Baron leaned in close to the man's face. In his mind, he played his final card in a winner take all poker game. Everything both men owned lay on the table in full view. A game of this magnitude took skill and courage. Baron may not have a winning hand, but at least he had his wits to rely on.

"You have to remember," Baron said, his voice heavy. "Your arrest will stop future murders."

Baron didn't believe the logic to his words anymore now then when he'd come up with the idea. Still, he was certain that Payne Crumley knew more than he was willing to share. He'd most likely be unwilling to tell Baron what he knew, but Baron's aggression might be the motivation the man needed to expose the killer. If Crumley knew where the murderer was, chances were, he would warn Macey about Baron. And if Crumley, like Baron, meant to bring Macey to justice, he might tell Baron what he knew in a means to escape being arrested for a crime he didn't commit. Either way, Payne Crumley wasn't leaving without Baron gaining an advantage over Macey.

"I told you to take your business outside. I'll not have my place busted up," the tavern keeper shouted from the upstairs balcony.

The business owner's shout was all the distraction Crumley needed. Shoving his chest away from the wall, he knocked Baron to the ground, and then raced out the door. Baron fell backward, landing hard on the floor. He cursed under his breath, but shot to his feet. He'd bluffed about going to the magistrate, but he couldn't let this man get away now. His source of information had been adamant that Payne Crumley knew where to find the murderer.

Bursting through the door, both men raced into the back alleys and onto the main street. A white shirt billowed in front of Baron as Crumley weaved his way past several street merchants. A small boy ran in front of them, breaking the fugitive's stride. Baron closed the distance between them and reached for the fleeing man's shirt collar. Crumley rounded the corner, and instead of grabbing cloth, air filled Baron's grasp. He'd almost had hold of him, and a change of direction had prevented him from capturing his best chance of bringing a murderer to justice.

The sound of boxes falling to the ground brought both men up short, and Baron skidded to a stop. He bent forward, his lungs burning. He could hardly confront the man in front of witnesses. Besides, from the sound of the commotion, Crumley had crashed into someone who'd had their hands full. Baron doubted someone would let Crumley race off without restacking what he'd destroyed.

"What did you call me?" a feminine voice asked.

Baron's body clenched, and he jerked his head in the direction of her question.

"Lady Ella," a man said. Crumley panted as hard as Baron.

Baron inched toward the edge of the building. He thought he recognized the voice of the woman who'd spoken, but it was impossible that Ella Baxter was here. She lived in Longton and never ventured from her home any further than the distance it took to travel to nearby neighbors. He'd even nicknamed her Mouse because of her meek demeanor. Pressing himself against the wall, he peered around the corner and looked in the woman's direction.

Dressed in a tan colored, silk gown with brown lace trim, a brightly faced woman confronted the man Baron had been chasing. An assortment of boxes littered the ground around their feet. Baron could stare at her for hours, but he pulled back to keep from being seen. From what he could tell, this young woman was Ella, but he could only guess as to what she was doing here.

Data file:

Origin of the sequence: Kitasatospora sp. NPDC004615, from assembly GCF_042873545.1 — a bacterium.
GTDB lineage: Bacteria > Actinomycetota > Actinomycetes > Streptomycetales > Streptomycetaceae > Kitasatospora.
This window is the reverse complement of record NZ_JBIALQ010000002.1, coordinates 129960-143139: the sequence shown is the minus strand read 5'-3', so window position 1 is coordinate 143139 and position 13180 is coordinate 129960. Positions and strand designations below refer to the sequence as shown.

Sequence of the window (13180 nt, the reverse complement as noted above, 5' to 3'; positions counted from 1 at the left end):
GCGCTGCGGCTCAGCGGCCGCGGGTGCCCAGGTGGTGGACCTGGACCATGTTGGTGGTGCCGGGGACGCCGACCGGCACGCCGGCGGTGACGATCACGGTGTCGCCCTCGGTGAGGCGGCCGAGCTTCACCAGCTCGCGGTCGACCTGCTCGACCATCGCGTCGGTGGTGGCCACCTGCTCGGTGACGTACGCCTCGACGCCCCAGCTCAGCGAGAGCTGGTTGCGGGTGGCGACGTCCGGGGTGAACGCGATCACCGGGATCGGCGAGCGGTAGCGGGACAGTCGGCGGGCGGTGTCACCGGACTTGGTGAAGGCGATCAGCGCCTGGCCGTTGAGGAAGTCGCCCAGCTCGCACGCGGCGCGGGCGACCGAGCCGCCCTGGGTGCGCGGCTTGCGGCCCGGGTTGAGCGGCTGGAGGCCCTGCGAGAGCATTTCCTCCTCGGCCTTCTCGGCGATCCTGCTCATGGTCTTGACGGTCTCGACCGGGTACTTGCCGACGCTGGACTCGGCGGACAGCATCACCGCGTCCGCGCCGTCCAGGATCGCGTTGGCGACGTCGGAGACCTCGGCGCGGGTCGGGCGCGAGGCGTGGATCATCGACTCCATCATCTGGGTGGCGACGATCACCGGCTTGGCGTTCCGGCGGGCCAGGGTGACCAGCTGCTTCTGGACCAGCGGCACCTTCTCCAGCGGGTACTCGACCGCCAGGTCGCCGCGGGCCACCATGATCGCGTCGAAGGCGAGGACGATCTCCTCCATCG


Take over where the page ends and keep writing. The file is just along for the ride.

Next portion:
"I prefer to be addressed as Lady Eleanor," she said.

She spoke with an assertiveness he'd never heard her use before. She'd told Crumley to call her Lady Eleanor. Baron smiled. He'd always called her Ella, and she'd never objected to his use of the nickname.
Crumley helped Ella into her coach and then loaded her packages, one item at a time, in with her. The boxes were small and could easily be stacked in one pile. Why did he take such care to lift them individually? Once the last parcel was inside the coach, Crumley took an extraordinarily long time to take his leave. After a long minute, he closed the door and disappeared down the street.

Baron waited, debating if he should follow after him or say hello to Ella. She and Crumley had tried to appear as though they were strangers. Passersby had not seemed to question the meeting. But for someone whose life depended on adequately interpreting other people's actions, not to mention, who also knew Ella, there was more to this unexpected meeting than one might think. With his decision made, Baron walked up to the coach and pulled the closed door open.

"We have nothing left to discuss. I'll meet you on Saturday," Ella said.

"And where shall we meet?" Baron asked.

Clutching her hands to her chest, Ella jumped in her seat. Blood drained from her face, and her mouth fell open. He could hear her heart pounding from where she sat.

"Baron! You recov…Why are you…how did you…" she said, her eyes darted nervously past him to the street.

"It's good to see you, too, Ella," he said. Without waiting for an invitation, he climbed into the coach with her.

Again, her gaze swept the street. "What are you doing? You can't be here…alone…with me. We have no chaperone."

She had always been proper and conservative in her manner, but there was something different about her today. The dreamy-eyed stare he was used to seeing was missing. Instead of hanging onto his every word as he'd known her to do, she looked appalled to see him. Did she expect Crumley to return, or did she indeed look for a chaperone?

"You need to leave, Sir Lacey. My aunt will be here momentarily."

Five years her elder, Baron had never thought much of how interested she was in him, but he disliked being dismissed like an unwanted houseguest.